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[teacherartexchange] Responding to student questions


From: Marvin Bartel (marvinpb_at_TeacherArtExchange)
Date: Fri May 19 2006 - 05:11:24 PDT

Randy wrote:
>I teach high school art. A student rushed up to me yesterday and asked
>"What is the opposite color of grey.?" I said I couldn't answer that
>because grey was not on the color wheel. Acting a bit impatient she
>repeated the same question a bit louder. so I replied "What ever color you
>like" was my final answer.

Thanks for sharing. This student sounds creative. This is an interesting question, and given the pressure of the classroom, I think you gave some good responses. The question might be a good one to post on the classroom wall.

In an earlier message I mentioned that my third grade granddaughter asked me how to make red. I should have explained this more. When I asked her more about it, I soon learned that she was wondering how they manufacture red pigment (not how mix it from other colors). Of course I did not realize this immediately. However, being an old art teacher, I have worked hard to train myself not to immediately give children an expert answer. I soon learned that she knew that red was a primary color, but she was honestly wondering how the primary colors are actually made (which would be a great extra credit project for a gifted student, but that is another topic).

Student questions often present teachable moments, but they catch me off guard unless I work at my own response habits. It is amazing to me how variable different art teachers are in this regard. For me, my habit of being an expert has been extremely hard to overcome.

With the benefit of reflection, what would be some additional good ways that might work to handle the "opposite of grey" question? Are there special ways for us to think that inform how we respond to student questions?

For many years I was teaching art majors a course in how to teach art. When they taught practice art lessons I noticed how much they loved being art experts in front of younger students. I wondered how this was influencing the younger students. I needed a way to raise the awareness of this for the college students.

When they had their field work observing an art teacher, I decided that their first observation assignment would be to keep a SECRET TALLY of how the art teacher responded to student questions. They found that many art teachers came across as "art experts" and answered nearly every question in a fairly knowing way. Some even answered before they were asked. Other teachers were especially good at getting students to experiment to find their own solutions. Sometimes art teachers just asked the student an open question. This reassured the questioning student that this artwork should be based on the student's own choices.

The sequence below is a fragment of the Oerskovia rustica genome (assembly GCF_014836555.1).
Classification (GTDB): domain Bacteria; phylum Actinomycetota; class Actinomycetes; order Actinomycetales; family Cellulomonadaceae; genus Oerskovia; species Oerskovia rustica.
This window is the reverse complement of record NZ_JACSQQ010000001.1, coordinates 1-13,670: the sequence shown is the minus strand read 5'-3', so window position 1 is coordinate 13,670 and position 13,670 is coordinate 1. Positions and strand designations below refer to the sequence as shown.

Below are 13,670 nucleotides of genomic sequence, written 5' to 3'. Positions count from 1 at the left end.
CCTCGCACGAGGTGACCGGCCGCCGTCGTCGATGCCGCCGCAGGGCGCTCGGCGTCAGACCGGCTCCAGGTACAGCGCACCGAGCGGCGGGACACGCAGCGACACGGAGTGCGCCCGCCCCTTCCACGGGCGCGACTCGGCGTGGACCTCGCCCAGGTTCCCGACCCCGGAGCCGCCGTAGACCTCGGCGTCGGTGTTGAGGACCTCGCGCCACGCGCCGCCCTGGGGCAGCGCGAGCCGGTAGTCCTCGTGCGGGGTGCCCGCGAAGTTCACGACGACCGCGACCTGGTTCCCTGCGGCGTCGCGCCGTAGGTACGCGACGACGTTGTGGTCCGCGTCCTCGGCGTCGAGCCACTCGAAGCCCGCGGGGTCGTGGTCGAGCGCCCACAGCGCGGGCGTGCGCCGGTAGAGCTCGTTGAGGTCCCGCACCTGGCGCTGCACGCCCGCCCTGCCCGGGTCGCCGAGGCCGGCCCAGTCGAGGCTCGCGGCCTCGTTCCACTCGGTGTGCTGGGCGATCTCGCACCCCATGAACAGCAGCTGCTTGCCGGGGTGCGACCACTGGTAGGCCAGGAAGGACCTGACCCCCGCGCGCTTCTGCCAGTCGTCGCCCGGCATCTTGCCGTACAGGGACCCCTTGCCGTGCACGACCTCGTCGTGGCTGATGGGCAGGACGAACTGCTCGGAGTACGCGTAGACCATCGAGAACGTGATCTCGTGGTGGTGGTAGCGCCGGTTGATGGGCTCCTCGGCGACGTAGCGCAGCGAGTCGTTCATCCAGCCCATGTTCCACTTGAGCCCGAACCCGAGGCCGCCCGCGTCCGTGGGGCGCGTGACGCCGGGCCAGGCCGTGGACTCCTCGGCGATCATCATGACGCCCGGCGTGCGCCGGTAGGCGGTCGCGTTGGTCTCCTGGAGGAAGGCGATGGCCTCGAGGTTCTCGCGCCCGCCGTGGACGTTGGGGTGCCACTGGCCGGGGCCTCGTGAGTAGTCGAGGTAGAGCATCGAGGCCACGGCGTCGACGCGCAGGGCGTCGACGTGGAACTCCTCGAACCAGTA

I gave this undercover assignment, not because I hoped to change what the experienced teachers were doing, but because I found that it was one of best ways to get our INTERN teachers to reinforce and/or rethink what they had learned about how to teach art (generally from their own former art teachers).


Was it ethical for me to ask my students to be educational spies? How did your college prof teach you to observe other art teachers? Did you have to critique them, or were you encourage to imitate them?

On a recent trip to London, I saw security cameras everywhere. I had to ask myself, "What would a camera in my classrooms reveal to me about my responses to student questions?"

For more ideas about classroom questions, see this page (recently edited and revised).


Marvin Bartel, Ed.D., Professor of Art Emeritus
Goshen College, 1700 South Main, Goshen IN 46526
studio phone: 574-533-0171??
"You can't never know how to do it before you never did it before." ... a kindergarten boy working with clay for the first time.

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